Tag Archives: Ireland

“…the fleshy part of the finger alone”

Today I was working on tunes collected by Edward Bunting from the 18th century Irish harper, Arthur Ó Néill, for my concert in St Andrews on 3rd August.

As I played through some of his settings of Carolan and other baroque Irish harp music, using a copy of an 18th century Irish harp, I started thinking about the whole issue of playing the harp with long fingernails.

Continue reading “…the fleshy part of the finger alone”

Restoration of the Brian Boru harp

On Thursday I was at the National Museum of Scotland store in Granton, a suburb north of Edinburgh. I went there with Karen Loomis, to look at the plaster-cast of the Trinity College harp which is kept in the store. We had a very productive hour, inspecting, measuring and photographing the cast, and discussing aspects of the cast and how it related to the real thing in the Long Room at Trinity College, and to later illustrations and depictions of the harp.

Continue reading Restoration of the Brian Boru harp

Aonghus Mac ind Óg ⁊ an tiompán

As part of a big push to re-do my stringing paper at earlygaelicharp.info, I was searching for the reference to the tiompán with strings of “ór dearg” (red gold), which Ann Heymann refers to in her article Strings of Gold.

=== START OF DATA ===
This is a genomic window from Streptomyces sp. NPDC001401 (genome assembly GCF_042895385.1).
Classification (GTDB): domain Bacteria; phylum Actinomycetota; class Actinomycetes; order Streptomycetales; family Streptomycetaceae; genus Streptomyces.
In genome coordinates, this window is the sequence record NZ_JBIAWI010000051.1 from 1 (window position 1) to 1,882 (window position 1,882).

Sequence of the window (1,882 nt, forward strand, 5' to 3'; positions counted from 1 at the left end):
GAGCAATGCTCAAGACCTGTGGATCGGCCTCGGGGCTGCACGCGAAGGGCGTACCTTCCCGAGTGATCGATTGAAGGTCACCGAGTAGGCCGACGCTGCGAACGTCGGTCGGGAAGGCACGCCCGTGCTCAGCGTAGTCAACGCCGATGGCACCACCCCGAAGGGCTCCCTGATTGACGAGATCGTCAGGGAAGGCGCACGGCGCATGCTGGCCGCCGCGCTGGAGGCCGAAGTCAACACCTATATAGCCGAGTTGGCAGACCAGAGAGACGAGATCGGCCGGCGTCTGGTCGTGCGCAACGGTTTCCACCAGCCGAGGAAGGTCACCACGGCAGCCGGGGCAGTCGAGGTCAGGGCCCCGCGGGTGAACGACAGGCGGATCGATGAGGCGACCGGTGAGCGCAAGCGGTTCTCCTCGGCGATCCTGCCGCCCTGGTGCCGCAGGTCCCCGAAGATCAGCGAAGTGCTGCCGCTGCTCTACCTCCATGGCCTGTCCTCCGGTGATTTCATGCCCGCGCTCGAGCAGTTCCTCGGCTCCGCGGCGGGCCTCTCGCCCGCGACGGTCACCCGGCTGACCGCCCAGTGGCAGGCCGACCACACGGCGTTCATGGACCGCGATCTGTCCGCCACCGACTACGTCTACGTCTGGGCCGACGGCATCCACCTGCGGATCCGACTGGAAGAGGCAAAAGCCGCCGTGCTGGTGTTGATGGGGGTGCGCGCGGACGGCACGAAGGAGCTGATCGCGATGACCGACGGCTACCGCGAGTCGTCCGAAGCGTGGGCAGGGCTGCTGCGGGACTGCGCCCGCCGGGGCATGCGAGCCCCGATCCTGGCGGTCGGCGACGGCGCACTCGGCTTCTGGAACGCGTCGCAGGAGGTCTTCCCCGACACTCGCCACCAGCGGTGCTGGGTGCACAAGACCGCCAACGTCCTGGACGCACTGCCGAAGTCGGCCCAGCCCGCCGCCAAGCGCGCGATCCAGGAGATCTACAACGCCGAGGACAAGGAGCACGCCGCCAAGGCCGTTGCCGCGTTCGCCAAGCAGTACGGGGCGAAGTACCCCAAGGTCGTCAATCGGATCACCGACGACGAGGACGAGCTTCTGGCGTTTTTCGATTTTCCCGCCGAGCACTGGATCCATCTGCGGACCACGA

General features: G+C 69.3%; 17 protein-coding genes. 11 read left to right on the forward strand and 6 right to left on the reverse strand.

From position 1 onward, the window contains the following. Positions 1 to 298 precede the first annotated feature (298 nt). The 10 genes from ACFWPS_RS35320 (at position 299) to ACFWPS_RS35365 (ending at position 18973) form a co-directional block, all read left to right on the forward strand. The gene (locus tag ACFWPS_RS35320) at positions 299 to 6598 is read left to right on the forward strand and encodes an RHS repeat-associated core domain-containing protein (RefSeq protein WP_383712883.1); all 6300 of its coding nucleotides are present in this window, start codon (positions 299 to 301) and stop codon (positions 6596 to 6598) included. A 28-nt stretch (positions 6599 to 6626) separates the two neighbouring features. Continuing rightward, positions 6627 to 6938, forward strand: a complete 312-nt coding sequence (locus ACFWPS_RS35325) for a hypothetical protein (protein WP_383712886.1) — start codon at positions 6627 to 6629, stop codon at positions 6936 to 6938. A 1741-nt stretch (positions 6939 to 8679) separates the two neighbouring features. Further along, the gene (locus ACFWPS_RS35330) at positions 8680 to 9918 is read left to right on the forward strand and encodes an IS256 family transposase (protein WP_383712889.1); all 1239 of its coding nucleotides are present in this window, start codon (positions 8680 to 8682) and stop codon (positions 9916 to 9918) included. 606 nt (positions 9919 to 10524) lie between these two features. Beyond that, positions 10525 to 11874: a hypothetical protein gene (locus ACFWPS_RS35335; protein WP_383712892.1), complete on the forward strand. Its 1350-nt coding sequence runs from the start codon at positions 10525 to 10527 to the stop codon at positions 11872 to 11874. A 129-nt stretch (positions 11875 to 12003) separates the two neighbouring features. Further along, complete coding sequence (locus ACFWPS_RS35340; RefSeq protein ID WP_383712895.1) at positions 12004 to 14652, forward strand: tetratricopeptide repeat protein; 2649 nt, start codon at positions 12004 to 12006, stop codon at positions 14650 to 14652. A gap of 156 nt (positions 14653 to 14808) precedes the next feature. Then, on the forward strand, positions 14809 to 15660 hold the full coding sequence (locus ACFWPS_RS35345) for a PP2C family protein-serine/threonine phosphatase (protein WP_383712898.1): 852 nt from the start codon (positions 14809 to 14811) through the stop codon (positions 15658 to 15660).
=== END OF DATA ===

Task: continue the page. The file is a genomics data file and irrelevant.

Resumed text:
I was pleased when I finally tracked it down, to find that the person holding the instrument is Aonghus, son of Boann and  the Dagda, who lived in Newgrange, at Brú na Bóinne. This is the same Aonghus an Bhroga referred to in the praise poem to Aonghas Òig, Rì Innse Gall, which I was working on last year.

Continue reading Aonghus Mac ind Óg ⁊ an tiompán

Picts & Saxons in early medieval Ireland

I was reading the descriptions of people’s appearance in Togail Bruidne Dá Derga (The destruction of Daderga’s hostel), an early medieval Irish story from the Ulster Cycle, when I was interested to note these quite vivid descriptions of people at the court of the Irish High King, Conaire Mór mac Eterscél, who is said to have reigned in the first century BC or AD.

Continue reading Picts & Saxons in early medieval Ireland